With few alternatives, deputies face hard decisions when dealing with the homeless.
Deputies are not only expected to protect their communities, but also to represent those who live within their patrol.
So when a complex problem like homelessness arose, it was going to take a group effort to resolve. But in the end, the resolution left few happy and raised more questions on a growing issue.
In the past, deputies at the Coweta County Sheriff’s Office patrolled a variety of zones across the county. Now, deputies are assigned to permanent zones, quite often in the same areas they return home to, in an initiative called the “ownership program.”
Major Mark Fenninger said the program wasn’t a revolutionary new method of police work, but simply a return to common-sense community policing.
“When we refer to ‘ownership,’ it’s the belief that when you live and work in the same area, you learn the people and their concerns,” he said. “You figure out how to fix problems and stay connected to the community.”
Last November, deputies Josh Joyner and Shawna Wade were assigned to Zone 3. It didn’t take long for them to notice people walking into the woods behind the Waffle House near Exit 41.
Naturally, the deputies began inquiring about these people, who had taken up residence inside tents on private property.
“We wanted to know who they were and if they were living in the woods by choice,” Joyner said. “Are they hiding from warrants, are they fighting addiction?”
When deputies initially made contact with the group living in the woods, Joyner said relations were, at best, civil. The residents seemed skeptical about the presence of law enforcement and wanted little to do with them.
The deputies, however, didn’t give up. As the season grew colder and the weather more severe, they would return to check on the residents of the camp to make sure no one was in trouble. Slowly, members of the camp began to come around and talk with deputies, according to Wade.
“A mother and son lost their home and found themselves living in the woods,” Wade said. “But after spending time in the camps, drugs became an issue and since he got accustomed to the lifestyle, he didn’t want to change.”
But as the population of the tent city grew, so did the crime rate. Panhandling, prostitution, shoplifting and entering autos rose 30 percent. One gas station was visited by corporate management after a 28 percent spike in shoplifting over the span of several months, according to Joyner.
“We began working on a task force to figure out how to cut down on the crime,” Joyner said. “The call volume was getting so high, we couldn’t effectively patrol other areas of our zone."
Foot traffic along U.S. Highway 29 was also an issue. Several residents of the tent city were hit by cars, including one resident who was fatally struck in October.
As the problems continued to increase, deputies grew frustrated by the lack of solutions in the community.
In Coweta, law enforcement often finds itself in the unfortunate position of being the primary responders for issues the community isn’t currently equipped to deal with, such as mental health or homelessness.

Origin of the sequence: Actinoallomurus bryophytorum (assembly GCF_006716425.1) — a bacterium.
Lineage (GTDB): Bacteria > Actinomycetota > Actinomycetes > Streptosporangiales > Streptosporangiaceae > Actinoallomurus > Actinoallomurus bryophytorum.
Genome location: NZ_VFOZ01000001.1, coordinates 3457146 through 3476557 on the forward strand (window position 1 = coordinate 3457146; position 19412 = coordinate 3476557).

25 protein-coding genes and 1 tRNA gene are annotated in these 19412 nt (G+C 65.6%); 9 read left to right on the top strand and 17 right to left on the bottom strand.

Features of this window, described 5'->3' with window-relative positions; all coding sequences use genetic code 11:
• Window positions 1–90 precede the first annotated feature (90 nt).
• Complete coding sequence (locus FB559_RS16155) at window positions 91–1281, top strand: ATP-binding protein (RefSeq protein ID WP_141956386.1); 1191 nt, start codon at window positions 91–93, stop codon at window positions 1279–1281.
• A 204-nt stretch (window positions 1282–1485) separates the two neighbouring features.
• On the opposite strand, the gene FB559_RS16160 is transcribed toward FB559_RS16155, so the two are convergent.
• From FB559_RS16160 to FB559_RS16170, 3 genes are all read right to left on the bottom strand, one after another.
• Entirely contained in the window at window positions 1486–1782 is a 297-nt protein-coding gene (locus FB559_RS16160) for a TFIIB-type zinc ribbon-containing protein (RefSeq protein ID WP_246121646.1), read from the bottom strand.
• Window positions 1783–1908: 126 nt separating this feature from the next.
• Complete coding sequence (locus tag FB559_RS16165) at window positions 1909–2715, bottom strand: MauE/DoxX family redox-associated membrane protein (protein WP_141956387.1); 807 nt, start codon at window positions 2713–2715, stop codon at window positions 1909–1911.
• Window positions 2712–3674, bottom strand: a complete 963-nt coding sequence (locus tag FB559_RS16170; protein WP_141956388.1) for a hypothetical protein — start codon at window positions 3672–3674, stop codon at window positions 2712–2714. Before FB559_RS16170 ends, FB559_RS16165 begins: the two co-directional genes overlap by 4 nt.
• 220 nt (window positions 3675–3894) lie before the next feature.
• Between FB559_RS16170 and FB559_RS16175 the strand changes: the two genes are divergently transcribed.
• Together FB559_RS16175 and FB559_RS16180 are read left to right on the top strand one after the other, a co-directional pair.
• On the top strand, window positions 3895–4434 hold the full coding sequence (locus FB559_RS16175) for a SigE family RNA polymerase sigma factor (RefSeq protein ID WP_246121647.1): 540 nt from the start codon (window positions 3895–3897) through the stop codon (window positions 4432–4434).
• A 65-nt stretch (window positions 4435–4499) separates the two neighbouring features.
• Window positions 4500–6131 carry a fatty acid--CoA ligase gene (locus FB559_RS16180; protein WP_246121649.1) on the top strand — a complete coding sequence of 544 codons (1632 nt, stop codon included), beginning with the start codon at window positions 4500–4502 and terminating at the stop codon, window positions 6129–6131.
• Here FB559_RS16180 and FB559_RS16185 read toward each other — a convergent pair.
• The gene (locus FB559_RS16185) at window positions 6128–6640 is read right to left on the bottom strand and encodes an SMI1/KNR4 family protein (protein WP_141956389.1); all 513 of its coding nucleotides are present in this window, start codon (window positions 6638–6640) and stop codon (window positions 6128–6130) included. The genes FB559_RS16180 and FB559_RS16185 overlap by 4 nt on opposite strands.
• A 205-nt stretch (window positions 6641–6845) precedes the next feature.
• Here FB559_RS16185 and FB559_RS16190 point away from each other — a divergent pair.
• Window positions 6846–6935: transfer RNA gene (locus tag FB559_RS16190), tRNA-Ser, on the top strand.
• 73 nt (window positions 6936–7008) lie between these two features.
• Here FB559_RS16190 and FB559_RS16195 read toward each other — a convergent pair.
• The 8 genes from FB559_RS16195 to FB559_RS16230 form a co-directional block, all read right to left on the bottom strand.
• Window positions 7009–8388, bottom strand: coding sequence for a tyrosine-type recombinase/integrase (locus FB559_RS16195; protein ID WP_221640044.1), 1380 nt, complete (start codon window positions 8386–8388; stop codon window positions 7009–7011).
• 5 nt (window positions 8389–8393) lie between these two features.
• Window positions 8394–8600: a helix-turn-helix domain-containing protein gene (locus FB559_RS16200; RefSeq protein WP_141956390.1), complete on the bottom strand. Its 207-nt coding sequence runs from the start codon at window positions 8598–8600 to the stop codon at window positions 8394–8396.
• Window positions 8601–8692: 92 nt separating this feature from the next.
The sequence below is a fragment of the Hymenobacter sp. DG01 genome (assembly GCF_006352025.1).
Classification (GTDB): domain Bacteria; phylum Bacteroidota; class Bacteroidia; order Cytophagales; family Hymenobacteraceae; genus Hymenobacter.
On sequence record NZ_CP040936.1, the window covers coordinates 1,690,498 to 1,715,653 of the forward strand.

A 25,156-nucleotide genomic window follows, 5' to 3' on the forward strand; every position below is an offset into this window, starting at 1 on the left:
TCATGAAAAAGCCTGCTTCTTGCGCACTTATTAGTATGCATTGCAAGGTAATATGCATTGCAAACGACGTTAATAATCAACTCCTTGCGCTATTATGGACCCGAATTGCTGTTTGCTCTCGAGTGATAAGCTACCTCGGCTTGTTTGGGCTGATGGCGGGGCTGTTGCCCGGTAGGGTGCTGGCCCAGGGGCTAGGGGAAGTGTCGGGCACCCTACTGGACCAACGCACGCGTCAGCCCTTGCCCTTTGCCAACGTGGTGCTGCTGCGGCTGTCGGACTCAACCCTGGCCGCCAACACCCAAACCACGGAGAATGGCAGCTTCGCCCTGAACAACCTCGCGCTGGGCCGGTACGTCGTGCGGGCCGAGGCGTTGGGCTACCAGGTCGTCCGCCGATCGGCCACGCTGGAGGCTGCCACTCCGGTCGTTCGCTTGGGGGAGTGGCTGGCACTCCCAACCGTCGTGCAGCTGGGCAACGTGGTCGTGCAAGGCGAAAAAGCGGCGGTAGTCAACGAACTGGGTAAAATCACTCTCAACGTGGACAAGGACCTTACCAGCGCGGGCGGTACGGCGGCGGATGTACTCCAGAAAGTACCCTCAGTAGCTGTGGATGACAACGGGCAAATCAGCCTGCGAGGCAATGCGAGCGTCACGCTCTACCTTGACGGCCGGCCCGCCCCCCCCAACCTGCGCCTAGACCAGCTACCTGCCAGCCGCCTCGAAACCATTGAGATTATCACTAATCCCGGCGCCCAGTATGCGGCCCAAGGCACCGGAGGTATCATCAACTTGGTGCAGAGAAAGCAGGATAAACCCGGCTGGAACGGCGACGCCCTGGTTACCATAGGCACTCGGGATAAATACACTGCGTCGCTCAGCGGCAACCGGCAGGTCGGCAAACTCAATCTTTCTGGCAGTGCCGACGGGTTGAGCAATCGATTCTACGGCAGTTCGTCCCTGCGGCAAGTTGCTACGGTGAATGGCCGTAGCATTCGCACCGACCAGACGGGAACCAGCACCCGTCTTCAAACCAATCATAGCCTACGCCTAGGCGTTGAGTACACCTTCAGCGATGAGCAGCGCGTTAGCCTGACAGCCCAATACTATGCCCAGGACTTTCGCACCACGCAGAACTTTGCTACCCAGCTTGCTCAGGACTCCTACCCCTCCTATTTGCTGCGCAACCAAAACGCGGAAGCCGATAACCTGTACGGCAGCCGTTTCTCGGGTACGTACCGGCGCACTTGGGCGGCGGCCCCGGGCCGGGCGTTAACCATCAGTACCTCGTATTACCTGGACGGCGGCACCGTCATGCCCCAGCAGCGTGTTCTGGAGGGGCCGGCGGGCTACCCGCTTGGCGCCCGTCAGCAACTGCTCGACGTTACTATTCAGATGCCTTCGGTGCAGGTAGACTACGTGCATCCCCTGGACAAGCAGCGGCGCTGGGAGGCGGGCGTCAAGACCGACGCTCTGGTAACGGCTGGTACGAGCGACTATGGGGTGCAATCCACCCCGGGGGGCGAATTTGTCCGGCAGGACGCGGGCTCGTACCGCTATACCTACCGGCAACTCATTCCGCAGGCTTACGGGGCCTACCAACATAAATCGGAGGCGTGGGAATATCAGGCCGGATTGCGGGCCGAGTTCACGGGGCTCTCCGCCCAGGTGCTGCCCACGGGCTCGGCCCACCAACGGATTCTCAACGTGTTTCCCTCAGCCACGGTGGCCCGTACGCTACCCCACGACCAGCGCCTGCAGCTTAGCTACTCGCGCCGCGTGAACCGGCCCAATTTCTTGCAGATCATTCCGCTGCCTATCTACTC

“We could steer them towards churches or Bridging the Gap, but there’s simply no options for a true homeless shelter in our county,” Wade said.
When the call ultimately came for the tent city to be closed, deputies were forced to remove those they had befriended. It was a difficult task, they said.
“We have families, too, and we wanted to help them,” Wade said. “We weren’t in there throwing a badge around and saying, ‘get out.’ We’d built a rapport with them, so it was a very hard assignment.”
Even after the camp was dispersed, deputies were maintaining their “ownership” of the situation by keeping tabs on the residents. According to Wade, eight are now staying in nearby motels, two went to One Roof and the rest are back on the streets.
It wasn’t an ideal ending, they said, but was simply the result of no other alternatives.
Social media’s reaction to dispersing the tent city was unforgiving. Many complained law enforcement were bullying those with few to no resources.
Fenninger said some of the comments made about deputies dealing with the homeless were simply not fair.
“We’re exceptionally proud of their work and their actions, but they felt like they got kicked in the stomach,” Fenninger said. “Our deputies are connected to the people no one else wants to deal with. People are quick to say what we’re doing wrong, but not willing to help.
“We can’t offer anything but the law, and they’re on someone else property,” Fenninger added. “That’s a major issue. Whatever happens, EPA or crime, the landowner is responsible for.”
With a county whose population is expected to increase by 100,000 in the next 20 years, Fenninger said the current lack of resources for the homeless is a disgrace.
“The homeless are a part of our community, and they live a life that most people can’t imagine,” he said. “The public can point fingers all they want, but our homeless need a place to go, and right now we have nothing.”